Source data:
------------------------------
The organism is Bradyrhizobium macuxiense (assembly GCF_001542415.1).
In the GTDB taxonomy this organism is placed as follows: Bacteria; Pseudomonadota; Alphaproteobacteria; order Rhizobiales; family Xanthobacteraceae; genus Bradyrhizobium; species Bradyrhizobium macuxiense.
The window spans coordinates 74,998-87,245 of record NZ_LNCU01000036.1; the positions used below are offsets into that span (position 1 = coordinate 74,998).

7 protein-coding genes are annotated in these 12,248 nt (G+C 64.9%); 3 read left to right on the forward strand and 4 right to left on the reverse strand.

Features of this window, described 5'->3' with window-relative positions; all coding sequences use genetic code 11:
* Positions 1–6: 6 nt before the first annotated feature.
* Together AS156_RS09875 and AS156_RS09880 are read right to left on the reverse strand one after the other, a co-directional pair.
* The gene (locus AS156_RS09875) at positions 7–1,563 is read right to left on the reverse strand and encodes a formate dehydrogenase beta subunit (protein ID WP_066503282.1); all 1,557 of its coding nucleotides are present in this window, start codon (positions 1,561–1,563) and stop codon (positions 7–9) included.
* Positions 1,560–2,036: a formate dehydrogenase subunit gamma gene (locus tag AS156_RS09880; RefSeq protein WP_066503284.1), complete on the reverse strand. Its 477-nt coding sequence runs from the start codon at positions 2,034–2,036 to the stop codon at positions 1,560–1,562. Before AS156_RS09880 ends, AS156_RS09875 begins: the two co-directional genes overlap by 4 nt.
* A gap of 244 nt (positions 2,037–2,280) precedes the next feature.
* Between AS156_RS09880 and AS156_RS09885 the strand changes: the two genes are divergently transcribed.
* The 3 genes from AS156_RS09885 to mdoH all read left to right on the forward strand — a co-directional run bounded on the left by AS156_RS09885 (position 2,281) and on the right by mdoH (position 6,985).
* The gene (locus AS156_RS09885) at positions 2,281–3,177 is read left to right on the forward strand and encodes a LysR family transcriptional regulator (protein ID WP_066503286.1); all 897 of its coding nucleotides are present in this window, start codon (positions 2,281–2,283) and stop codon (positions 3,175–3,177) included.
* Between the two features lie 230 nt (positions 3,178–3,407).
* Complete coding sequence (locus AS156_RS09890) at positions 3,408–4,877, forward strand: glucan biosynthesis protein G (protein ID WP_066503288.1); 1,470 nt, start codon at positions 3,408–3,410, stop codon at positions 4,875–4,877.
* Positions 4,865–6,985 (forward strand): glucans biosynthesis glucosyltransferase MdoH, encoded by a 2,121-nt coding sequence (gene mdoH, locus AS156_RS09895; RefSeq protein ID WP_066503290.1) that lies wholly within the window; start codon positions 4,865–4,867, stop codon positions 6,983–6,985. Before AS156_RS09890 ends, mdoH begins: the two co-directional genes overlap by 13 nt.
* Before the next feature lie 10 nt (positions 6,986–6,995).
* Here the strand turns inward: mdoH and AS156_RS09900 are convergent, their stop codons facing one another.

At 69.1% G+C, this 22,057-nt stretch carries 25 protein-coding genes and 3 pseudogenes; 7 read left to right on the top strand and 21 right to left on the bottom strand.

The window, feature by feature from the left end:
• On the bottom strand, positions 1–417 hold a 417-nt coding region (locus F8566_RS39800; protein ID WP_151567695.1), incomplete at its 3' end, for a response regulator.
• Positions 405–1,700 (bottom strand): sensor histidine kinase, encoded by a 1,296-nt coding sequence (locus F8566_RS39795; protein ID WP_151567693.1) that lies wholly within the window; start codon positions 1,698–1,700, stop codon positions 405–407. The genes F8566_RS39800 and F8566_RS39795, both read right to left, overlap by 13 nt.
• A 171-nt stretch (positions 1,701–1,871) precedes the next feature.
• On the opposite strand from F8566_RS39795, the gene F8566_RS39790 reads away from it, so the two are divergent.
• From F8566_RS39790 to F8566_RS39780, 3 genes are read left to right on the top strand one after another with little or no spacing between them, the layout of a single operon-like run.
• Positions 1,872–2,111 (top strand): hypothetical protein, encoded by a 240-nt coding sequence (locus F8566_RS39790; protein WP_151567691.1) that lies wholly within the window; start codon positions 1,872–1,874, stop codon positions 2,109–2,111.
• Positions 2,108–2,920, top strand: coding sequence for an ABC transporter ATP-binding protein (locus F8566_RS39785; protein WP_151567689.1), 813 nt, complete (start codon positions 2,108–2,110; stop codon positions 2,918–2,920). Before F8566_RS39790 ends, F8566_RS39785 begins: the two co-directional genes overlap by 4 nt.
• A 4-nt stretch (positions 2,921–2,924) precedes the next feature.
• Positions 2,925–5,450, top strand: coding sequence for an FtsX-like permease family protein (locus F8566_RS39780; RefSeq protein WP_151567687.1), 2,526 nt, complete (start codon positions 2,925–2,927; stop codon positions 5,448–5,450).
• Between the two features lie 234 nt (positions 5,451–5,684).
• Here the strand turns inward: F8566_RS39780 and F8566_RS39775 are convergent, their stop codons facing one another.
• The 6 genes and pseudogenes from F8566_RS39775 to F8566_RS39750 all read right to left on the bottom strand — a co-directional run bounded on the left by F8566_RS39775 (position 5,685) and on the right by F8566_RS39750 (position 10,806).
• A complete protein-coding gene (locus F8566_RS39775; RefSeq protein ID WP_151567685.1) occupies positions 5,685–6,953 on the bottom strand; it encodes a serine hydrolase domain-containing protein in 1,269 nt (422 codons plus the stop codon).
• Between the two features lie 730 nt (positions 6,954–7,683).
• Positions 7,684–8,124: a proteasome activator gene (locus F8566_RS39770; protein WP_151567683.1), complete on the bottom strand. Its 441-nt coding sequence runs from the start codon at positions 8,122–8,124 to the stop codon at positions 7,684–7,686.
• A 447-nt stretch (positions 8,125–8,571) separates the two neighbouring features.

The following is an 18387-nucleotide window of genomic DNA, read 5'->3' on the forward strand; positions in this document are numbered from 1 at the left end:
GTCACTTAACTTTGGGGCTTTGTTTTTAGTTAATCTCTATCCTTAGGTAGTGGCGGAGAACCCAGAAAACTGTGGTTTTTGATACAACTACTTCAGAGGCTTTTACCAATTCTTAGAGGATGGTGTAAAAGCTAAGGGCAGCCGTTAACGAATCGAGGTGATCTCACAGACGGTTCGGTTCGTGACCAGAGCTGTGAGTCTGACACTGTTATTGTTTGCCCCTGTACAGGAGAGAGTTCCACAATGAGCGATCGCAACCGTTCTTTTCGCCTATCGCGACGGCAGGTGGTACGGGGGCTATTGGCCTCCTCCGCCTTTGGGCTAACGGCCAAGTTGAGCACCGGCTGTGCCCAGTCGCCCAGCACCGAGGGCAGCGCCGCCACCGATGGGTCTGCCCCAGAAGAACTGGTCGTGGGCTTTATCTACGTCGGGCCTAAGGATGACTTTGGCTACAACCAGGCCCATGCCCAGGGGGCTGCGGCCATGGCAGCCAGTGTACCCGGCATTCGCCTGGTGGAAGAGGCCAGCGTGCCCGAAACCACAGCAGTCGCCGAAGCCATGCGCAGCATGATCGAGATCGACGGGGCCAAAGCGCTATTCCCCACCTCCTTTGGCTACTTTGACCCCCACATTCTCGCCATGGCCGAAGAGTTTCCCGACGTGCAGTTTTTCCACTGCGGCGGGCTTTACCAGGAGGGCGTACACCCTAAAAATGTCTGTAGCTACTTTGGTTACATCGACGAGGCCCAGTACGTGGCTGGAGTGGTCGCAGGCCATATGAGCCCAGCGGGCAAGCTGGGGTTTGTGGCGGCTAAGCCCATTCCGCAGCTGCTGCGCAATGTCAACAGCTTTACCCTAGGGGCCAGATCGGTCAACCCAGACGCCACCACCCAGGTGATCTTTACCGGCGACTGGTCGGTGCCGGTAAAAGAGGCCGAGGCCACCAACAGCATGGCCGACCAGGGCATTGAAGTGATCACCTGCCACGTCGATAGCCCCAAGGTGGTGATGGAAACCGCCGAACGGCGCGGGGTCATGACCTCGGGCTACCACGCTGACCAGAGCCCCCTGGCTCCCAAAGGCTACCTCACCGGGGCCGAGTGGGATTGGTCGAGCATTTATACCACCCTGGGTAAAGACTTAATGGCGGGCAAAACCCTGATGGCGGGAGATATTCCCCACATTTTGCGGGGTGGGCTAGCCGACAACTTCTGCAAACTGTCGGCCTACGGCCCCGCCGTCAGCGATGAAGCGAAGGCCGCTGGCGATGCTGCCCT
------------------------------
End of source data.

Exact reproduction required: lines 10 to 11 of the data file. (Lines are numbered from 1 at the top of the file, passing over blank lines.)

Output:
* A gap of 244 nt (positions 2,037–2,280) precedes the next feature.
* Between AS156_RS09880 and AS156_RS09885 the strand changes: the two genes are divergently transcribed.